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The psychosocial impact of systemic lupus erythematosus and rheumatoid arthritis.

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THE PSYCHOSOCIAL IMPACT OF SYSTEMIC LUPUS
ERYTHEMATOSUS AND RHEUMATOID ARTHRITIS
MATTHEW H. LIANG, MALCOLM ROGERS, MARTIN LARSON, H O L L E Y M. E A T O N ,
BENJAMIN J. MURAWSKI, J E N N I F E R E:. TAYLOR, JULIE SWAFFORD, and PETER H. S C H U R
Seventy-six ambulatory patients with systemic
lupus erythematosus and a comparison group of 23
ambulatory patients with rheumatoid arthritis were
given a structured interview and standard psychological
tests, including the Minnesota Multiphasic Personality
Inventory, to determine the psychosocial impact of the
illness. Both groups had significantly elevated scores on
3 Minnesota Multiphasic Personality Inventory scales:
Hypochondriasis, Depression, and Hysteria. Psychological difficulties are an integral part of systemic lupus
erythematosus and are as common as most other manifestations. The implications for clinical practice are
discussed.
The prevalence of psychological symptoms in
systemic lupus crythematosus (SLE) is between 3 and
65% (1-8). Reported symptoms include depression,
anxiety, depersonalization, withdrawal, hallucination,
cognitive problems, and frank psychosis. Whether
psychiatric symptoms are an integral part of lupus, are
related to the stress of having a serious chronic illness,
From the Departments of Medicine. Rheumatologyllmmunology, and Psychiatry. Brigham and Women’s Hospital; the Department of Biostatistics, IIarvard School of Public Health; the Robert
B. Brigham Multipurpose Arthritis Center; and Harvard Medical
School, Boston, Massachusetts.
Supported by Multipurpose Arthritis Center grant
AM20580. NIH grants AM1 1414, and AM05577, and by agrant from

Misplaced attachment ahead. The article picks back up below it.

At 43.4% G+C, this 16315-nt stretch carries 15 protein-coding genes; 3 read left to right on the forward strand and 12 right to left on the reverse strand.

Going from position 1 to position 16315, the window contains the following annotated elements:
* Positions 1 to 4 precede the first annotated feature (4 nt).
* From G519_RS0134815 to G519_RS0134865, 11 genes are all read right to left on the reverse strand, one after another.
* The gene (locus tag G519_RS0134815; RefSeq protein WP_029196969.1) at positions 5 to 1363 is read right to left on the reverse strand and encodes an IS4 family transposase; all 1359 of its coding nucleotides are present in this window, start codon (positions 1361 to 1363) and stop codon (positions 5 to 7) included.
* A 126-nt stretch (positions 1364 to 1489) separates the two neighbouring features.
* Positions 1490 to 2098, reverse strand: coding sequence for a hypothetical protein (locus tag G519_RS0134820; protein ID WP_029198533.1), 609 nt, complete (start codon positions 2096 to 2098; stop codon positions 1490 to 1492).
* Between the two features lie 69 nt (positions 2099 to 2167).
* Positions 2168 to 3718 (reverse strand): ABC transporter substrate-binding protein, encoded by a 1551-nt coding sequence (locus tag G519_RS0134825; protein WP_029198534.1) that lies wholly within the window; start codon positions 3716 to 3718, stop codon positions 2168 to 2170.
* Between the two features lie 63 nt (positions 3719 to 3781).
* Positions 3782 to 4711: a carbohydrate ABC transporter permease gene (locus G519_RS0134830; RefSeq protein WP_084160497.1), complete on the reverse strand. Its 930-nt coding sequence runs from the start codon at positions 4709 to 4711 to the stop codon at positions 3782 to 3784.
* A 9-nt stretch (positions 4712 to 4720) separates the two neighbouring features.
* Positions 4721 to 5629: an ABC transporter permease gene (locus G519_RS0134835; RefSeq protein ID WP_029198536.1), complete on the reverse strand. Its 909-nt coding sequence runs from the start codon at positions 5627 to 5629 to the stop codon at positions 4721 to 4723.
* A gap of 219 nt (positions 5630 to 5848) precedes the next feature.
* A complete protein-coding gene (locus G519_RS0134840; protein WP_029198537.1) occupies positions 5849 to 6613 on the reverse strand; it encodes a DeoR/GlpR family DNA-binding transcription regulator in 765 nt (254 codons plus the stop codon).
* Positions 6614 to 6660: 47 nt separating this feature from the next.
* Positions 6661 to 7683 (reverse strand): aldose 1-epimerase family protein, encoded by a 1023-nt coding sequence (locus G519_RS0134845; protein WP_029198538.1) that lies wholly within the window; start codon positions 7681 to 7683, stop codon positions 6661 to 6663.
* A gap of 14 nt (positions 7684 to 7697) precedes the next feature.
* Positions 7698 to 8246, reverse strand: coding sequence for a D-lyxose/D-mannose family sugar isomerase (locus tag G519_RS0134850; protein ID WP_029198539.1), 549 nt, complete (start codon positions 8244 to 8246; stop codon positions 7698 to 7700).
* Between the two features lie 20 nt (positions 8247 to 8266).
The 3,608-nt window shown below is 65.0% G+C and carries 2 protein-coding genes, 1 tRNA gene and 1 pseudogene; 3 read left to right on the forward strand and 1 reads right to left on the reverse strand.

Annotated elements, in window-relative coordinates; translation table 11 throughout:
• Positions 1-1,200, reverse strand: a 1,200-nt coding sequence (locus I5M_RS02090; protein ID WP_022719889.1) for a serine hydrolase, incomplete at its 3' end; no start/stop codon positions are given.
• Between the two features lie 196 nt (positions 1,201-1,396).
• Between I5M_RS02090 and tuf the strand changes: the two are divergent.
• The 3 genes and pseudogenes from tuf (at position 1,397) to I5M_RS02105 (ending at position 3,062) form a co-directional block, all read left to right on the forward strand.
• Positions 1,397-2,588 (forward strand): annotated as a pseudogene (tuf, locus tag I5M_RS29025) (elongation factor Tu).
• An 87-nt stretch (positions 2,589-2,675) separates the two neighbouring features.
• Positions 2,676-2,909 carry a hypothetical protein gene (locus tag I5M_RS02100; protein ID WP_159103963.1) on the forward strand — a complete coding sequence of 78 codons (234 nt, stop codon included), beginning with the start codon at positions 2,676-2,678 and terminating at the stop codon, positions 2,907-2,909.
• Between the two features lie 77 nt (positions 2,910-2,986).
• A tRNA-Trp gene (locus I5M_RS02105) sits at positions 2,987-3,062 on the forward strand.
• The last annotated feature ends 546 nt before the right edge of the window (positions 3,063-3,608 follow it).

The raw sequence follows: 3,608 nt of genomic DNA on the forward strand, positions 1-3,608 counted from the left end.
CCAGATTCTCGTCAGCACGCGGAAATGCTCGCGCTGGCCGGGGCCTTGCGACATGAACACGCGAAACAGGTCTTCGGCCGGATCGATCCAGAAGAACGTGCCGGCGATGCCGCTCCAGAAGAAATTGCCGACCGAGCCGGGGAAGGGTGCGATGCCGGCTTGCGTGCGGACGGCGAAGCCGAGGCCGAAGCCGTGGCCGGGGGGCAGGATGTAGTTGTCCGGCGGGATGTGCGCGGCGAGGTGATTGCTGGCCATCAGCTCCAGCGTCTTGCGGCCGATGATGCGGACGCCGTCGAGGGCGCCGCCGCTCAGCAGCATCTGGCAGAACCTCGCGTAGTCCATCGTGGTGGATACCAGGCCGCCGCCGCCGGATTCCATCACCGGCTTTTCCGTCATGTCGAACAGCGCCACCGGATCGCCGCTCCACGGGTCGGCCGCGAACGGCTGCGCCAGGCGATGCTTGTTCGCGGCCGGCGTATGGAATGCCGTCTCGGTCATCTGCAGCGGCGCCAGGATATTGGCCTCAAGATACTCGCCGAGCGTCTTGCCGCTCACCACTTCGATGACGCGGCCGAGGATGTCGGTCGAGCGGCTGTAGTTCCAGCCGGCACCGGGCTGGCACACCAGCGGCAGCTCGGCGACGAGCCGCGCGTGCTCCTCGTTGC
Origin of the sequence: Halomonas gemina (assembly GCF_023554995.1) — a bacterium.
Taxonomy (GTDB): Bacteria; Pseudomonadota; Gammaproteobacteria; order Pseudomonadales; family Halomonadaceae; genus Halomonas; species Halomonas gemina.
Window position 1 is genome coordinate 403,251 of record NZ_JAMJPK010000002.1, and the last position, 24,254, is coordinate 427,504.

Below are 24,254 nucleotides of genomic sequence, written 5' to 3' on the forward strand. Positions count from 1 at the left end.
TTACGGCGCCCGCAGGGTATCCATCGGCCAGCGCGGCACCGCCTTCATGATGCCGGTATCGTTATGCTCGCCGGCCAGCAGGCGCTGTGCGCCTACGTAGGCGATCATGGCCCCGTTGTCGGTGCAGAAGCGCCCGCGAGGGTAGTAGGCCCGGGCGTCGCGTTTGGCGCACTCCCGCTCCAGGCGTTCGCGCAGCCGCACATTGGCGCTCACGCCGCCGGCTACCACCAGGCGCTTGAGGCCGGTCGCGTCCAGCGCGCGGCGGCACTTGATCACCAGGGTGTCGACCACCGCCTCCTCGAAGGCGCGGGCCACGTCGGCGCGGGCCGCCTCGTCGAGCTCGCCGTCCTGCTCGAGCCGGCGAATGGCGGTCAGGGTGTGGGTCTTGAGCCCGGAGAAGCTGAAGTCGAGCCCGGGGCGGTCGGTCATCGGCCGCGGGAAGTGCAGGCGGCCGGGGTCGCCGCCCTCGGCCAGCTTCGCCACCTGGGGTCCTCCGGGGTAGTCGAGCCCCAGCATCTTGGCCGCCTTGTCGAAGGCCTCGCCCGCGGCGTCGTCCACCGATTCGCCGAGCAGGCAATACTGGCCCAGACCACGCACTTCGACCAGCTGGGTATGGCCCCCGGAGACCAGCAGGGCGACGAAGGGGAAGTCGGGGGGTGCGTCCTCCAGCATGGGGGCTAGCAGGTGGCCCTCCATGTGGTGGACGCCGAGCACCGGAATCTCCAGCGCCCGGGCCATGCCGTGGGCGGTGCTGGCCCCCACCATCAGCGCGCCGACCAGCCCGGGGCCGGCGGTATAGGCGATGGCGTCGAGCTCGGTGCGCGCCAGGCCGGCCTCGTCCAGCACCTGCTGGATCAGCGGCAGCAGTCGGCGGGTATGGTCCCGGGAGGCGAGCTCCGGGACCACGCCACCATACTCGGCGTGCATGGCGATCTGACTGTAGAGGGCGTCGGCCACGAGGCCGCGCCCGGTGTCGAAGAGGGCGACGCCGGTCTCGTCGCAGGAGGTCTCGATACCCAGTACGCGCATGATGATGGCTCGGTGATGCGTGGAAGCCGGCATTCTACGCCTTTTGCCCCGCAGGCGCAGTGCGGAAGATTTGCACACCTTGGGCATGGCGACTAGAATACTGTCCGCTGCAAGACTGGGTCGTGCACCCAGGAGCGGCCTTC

the Lupus Foundation of America.
Matthew H. Liang. MI), MPM; Malcolm Rogers, MD:
Martin Larson, ScD; Holley M. Eaton, IW;
Benjamin J. Murawski,
PhD; Jennifer E. Taylor, BA: Julie Swafford, MPH; Peter H. Schur,
MD.
Address reprint requests to Matthew H. Liang, MD, MPH.
Multipurpose Arthritis Center. Brigham and Women’s IIospital, 75
Francis Street. Boston, MA 02115.
Submitted for publication March 2. 1983: accepted in
revised form August 25, 1983.
Arthritis and Rheumatism, Vol. 27, No. 1 (January 1Y84)
or are the result of drugs used in treating lupus (such as
corticosteroids) is frequently difficult to determine in
the individual patient.
Existing studies on this subject are based on
selected patients (ill or hospitalized), without controls
or standardized measures of psychiatric symptoms (5).
Improved understanding of psychological symptoms
in SLE patients who are not acutely ill would help us
in managing S L E patients and in defining the boundary
between normal symptoms in reaction to an illness and
the psychological manifestations of a multisystem disease (9).
This study reports the psychological symptomatology assessed by a standardized interview and
psychological testing, in a sample of ambulatory SLE
patients and a comparison group of patients with
rheumatoid arthritis (RA).
PATIENTS AND METHODS
Patient selection. Subjects were recruited through
news media and letters to 132 active patients from our Lupus
Clinic. Patients were asked to participate in a study “to help
us to understand what it’s like to have lupus.” A total of 76
SLE patients participated. One hundred sixty patients with
RA, randomly selected from a registry of RA patients at our
hospital, were sent a similar letter. Twenty-three volunteered to participate after two mailings.
Questionnaire and psychological scales. A 55-item
questionnaire and a standardized interview gathering demographic, medical history, and psychosocial information were